Amazon's – and, by definition, Bezos' – achievements are widely known. But they were only possible because of what the company offered. The business started life as a used bookstore, which then ballooned into an eclectic online retailer. It pioneered eBook technology, digital streaming, cloud computing, and so much more. Who benefited from this service and tech innovation? The consumer.
Sure, the achievements helped shareholders receive a handsome payday, but these advancements improved the lives of consumers and businesses. They impacted retail businesses' ability to thrive in an evolving marketplace, too, driving eCommerce and transforming the retail environment. They also allowed entrepreneurs to attain success by utilising its third-party marketplace. Most importantly, consumer purchasing power greatly expanded thanks to the affordable prices instituted by Amazon.
When Bezos eventually does retire from (or sell) his company, it is hard to think that shares will rally on the news. Amazon was the brainchild of Bezos, and everything the company continues to produce and to propose is because of his transformational vision. It is hard even to conceive what else will be invented by Amazon, but that is the key reason behind why he is worth $115.5bn.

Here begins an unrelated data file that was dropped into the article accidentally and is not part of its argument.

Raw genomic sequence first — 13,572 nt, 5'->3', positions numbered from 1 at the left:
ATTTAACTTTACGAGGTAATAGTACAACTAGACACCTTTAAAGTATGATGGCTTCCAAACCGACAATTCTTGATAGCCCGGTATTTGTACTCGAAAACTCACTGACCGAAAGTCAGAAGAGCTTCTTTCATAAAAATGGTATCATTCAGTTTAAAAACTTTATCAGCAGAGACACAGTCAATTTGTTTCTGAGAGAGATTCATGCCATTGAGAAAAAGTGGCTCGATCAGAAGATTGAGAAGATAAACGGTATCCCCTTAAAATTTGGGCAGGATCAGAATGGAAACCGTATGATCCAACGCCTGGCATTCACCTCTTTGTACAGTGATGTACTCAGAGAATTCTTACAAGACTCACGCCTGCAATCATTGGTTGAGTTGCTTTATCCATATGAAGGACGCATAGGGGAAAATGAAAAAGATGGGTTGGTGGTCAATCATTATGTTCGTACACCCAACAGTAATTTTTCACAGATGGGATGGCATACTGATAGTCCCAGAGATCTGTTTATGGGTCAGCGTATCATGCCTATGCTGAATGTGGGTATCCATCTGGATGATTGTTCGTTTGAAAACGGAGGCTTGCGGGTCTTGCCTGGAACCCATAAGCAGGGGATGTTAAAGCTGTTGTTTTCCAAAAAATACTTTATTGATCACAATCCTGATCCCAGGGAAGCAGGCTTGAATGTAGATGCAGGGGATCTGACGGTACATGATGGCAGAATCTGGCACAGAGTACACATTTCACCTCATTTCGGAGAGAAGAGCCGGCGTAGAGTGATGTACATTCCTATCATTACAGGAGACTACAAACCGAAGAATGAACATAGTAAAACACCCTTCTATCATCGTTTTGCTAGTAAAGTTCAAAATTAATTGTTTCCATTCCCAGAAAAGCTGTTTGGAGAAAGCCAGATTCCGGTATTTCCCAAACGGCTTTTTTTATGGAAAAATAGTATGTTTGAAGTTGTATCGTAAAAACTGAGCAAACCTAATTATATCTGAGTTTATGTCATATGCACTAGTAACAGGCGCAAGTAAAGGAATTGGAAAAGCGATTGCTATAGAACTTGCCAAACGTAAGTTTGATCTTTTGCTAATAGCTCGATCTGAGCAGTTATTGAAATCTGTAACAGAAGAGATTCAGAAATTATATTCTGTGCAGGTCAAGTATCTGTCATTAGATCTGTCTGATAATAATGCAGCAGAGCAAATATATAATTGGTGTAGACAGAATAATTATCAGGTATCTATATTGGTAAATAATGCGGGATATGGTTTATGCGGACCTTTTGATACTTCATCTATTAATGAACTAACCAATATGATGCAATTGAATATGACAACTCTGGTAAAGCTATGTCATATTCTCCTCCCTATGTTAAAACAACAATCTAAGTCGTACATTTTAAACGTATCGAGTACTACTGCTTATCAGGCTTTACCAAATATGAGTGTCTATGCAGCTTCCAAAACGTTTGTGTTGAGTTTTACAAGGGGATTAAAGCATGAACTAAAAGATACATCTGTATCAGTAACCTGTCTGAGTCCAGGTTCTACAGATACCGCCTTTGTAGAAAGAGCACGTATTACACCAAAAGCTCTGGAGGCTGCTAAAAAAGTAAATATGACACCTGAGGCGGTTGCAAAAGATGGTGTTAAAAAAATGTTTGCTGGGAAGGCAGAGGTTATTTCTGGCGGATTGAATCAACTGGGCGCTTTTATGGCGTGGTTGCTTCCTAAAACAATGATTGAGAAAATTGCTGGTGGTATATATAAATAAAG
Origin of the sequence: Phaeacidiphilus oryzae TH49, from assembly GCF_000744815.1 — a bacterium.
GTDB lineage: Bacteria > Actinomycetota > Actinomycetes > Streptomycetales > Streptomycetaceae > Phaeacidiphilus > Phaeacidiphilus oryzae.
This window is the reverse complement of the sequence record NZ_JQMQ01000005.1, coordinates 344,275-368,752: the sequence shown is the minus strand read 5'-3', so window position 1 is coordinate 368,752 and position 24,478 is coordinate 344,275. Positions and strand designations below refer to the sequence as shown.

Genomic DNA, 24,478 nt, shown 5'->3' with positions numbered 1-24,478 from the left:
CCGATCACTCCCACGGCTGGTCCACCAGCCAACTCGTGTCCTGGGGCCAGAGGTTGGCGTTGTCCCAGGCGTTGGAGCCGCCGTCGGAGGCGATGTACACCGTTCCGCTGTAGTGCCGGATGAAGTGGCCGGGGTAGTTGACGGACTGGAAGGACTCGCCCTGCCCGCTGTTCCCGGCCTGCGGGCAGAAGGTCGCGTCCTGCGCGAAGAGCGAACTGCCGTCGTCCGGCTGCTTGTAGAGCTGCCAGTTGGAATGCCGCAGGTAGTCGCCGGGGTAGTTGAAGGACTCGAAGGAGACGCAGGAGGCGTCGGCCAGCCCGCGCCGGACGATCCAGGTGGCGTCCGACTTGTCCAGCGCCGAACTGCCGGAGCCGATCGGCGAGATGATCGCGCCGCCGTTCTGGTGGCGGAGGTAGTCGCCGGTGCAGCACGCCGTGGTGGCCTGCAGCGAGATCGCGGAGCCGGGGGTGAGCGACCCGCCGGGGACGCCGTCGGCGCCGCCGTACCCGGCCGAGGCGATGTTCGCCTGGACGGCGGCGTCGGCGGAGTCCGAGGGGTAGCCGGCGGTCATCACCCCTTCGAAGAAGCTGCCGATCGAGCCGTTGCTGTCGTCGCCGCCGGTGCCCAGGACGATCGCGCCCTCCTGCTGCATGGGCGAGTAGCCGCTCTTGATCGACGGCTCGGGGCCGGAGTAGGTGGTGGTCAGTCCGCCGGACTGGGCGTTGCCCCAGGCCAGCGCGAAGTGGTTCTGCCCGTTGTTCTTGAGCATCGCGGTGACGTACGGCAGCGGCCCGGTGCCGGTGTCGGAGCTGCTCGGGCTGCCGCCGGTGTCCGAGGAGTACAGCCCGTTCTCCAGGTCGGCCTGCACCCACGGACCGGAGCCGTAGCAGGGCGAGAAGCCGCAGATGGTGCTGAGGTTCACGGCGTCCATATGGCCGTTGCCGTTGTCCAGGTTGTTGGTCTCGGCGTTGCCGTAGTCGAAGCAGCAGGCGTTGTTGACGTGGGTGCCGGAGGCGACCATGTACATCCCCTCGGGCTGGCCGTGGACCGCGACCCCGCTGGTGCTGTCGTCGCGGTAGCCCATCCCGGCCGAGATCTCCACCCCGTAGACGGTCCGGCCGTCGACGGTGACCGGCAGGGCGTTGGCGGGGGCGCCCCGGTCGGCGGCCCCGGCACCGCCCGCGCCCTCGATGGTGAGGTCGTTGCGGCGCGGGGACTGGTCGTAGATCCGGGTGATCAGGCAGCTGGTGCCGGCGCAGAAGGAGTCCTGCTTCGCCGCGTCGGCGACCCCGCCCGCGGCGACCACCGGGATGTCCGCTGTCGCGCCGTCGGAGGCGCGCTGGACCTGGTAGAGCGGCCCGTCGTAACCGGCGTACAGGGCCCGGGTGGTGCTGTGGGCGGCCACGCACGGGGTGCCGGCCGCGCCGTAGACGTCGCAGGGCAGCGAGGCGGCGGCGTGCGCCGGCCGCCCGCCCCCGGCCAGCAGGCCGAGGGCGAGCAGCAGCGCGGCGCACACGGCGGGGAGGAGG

Just take a look at the numbers that Bezos has helped put together over the last two decades at his company:
- A $900bn market cap
- A 100,000% gain in share price since 2000
- $233bn in annual revenues
- $10bn in annual profits
- $360,000 in revenue per employee
- 750,000 global employees
For anyone who owns stock in Amazon, works for the company or patronises the website, these figures make for happy reading.
Bezos revealed in a Forum on Leadership panel that he had many influences growing up, such as his elementary school teachers, his parents, his grandfather, and Berkshire Hathaway CEO Warren Buffett. Even today, he still looks up to a lot of people, including Disney CEO Bob Iger and JPMorgan Chase CEO Jamie Dimon.
If you are a shareholder, you would want Jeff Bezos at the helm. If you are an employee who wants to succeed and climb the corporate ladder, Bezos is someone you would want as your boss. If you are a consumer, you appreciate and desire to buy from a company owned by Bezos. Indeed, everyone has a vested interest in the success of Amazon because that is how significant an influence it has become in today's world – online and offline. Some critics may not appreciate the way Amazon is run, but the ability and results of its owner cannot be called into question.